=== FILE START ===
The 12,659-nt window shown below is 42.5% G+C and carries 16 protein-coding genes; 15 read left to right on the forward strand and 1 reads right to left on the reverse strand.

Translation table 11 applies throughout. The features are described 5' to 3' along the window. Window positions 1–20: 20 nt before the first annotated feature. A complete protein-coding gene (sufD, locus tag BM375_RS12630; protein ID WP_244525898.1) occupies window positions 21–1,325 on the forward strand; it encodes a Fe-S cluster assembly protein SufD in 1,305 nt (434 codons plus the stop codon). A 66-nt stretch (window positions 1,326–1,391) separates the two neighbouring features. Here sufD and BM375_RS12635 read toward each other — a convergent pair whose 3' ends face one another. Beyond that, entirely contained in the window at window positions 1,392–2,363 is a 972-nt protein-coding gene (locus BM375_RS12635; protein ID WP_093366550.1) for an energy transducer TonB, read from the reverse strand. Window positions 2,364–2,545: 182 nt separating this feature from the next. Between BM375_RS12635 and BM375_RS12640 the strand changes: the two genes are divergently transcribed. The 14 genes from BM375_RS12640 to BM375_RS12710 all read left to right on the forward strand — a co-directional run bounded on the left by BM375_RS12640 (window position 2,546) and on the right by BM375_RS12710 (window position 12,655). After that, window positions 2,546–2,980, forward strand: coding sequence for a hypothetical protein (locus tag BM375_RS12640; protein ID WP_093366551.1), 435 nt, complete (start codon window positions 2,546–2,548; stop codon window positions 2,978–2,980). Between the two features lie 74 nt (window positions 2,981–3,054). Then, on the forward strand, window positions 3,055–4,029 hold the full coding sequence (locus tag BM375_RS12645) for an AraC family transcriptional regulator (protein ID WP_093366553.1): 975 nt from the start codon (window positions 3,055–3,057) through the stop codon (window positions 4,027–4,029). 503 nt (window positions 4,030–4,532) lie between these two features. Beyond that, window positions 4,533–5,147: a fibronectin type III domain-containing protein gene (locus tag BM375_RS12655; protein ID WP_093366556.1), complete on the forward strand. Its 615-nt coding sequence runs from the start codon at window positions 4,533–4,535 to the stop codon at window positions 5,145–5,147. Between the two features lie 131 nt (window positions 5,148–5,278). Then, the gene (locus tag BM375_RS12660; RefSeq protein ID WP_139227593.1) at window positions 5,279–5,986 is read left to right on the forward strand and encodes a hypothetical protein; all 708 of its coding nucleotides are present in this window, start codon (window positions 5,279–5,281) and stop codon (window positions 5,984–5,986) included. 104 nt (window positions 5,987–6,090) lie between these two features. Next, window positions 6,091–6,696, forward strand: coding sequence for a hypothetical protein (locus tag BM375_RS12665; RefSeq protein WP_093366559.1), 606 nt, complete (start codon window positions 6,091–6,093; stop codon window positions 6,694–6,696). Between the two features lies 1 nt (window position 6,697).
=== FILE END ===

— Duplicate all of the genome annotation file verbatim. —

The 12,659-nt window shown below is 42.5% G+C and carries 16 protein-coding genes; 15 read left to right on the forward strand and 1 reads right to left on the reverse strand.

Translation table 11 applies throughout. The features are described 5' to 3' along the window. Window positions 1–20: 20 nt before the first annotated feature. A complete protein-coding gene (sufD, locus tag BM375_RS12630; protein ID WP_244525898.1) occupies window positions 21–1,325 on the forward strand; it encodes a Fe-S cluster assembly protein SufD in 1,305 nt (434 codons plus the stop codon). A 66-nt stretch (window positions 1,326–1,391) separates the two neighbouring features. Here sufD and BM375_RS12635 read toward each other — a convergent pair whose 3' ends face one another. Beyond that, entirely contained in the window at window positions 1,392–2,363 is a 972-nt protein-coding gene (locus BM375_RS12635; protein ID WP_093366550.1) for an energy transducer TonB, read from the reverse strand. Window positions 2,364–2,545: 182 nt separating this feature from the next. Between BM375_RS12635 and BM375_RS12640 the strand changes: the two genes are divergently transcribed. The 14 genes from BM375_RS12640 to BM375_RS12710 all read left to right on the forward strand — a co-directional run bounded on the left by BM375_RS12640 (window position 2,546) and on the right by BM375_RS12710 (window position 12,655). After that, window positions 2,546–2,980, forward strand: coding sequence for a hypothetical protein (locus tag BM375_RS12640; protein ID WP_093366551.1), 435 nt, complete (start codon window positions 2,546–2,548; stop codon window positions 2,978–2,980). Between the two features lie 74 nt (window positions 2,981–3,054). Then, on the forward strand, window positions 3,055–4,029 hold the full coding sequence (locus tag BM375_RS12645) for an AraC family transcriptional regulator (protein ID WP_093366553.1): 975 nt from the start codon (window positions 3,055–3,057) through the stop codon (window positions 4,027–4,029). 503 nt (window positions 4,030–4,532) lie between these two features. Beyond that, window positions 4,533–5,147: a fibronectin type III domain-containing protein gene (locus tag BM375_RS12655; protein ID WP_093366556.1), complete on the forward strand. Its 615-nt coding sequence runs from the start codon at window positions 4,533–4,535 to the stop codon at window positions 5,145–5,147. Between the two features lie 131 nt (window positions 5,148–5,278). Then, the gene (locus tag BM375_RS12660; RefSeq protein ID WP_139227593.1) at window positions 5,279–5,986 is read left to right on the forward strand and encodes a hypothetical protein; all 708 of its coding nucleotides are present in this window, start codon (window positions 5,279–5,281) and stop codon (window positions 5,984–5,986) included. 104 nt (window positions 5,987–6,090) lie between these two features. Next, window positions 6,091–6,696, forward strand: coding sequence for a hypothetical protein (locus tag BM375_RS12665; RefSeq protein WP_093366559.1), 606 nt, complete (start codon window positions 6,091–6,093; stop codon window positions 6,694–6,696). Between the two features lies 1 nt (window position 6,697).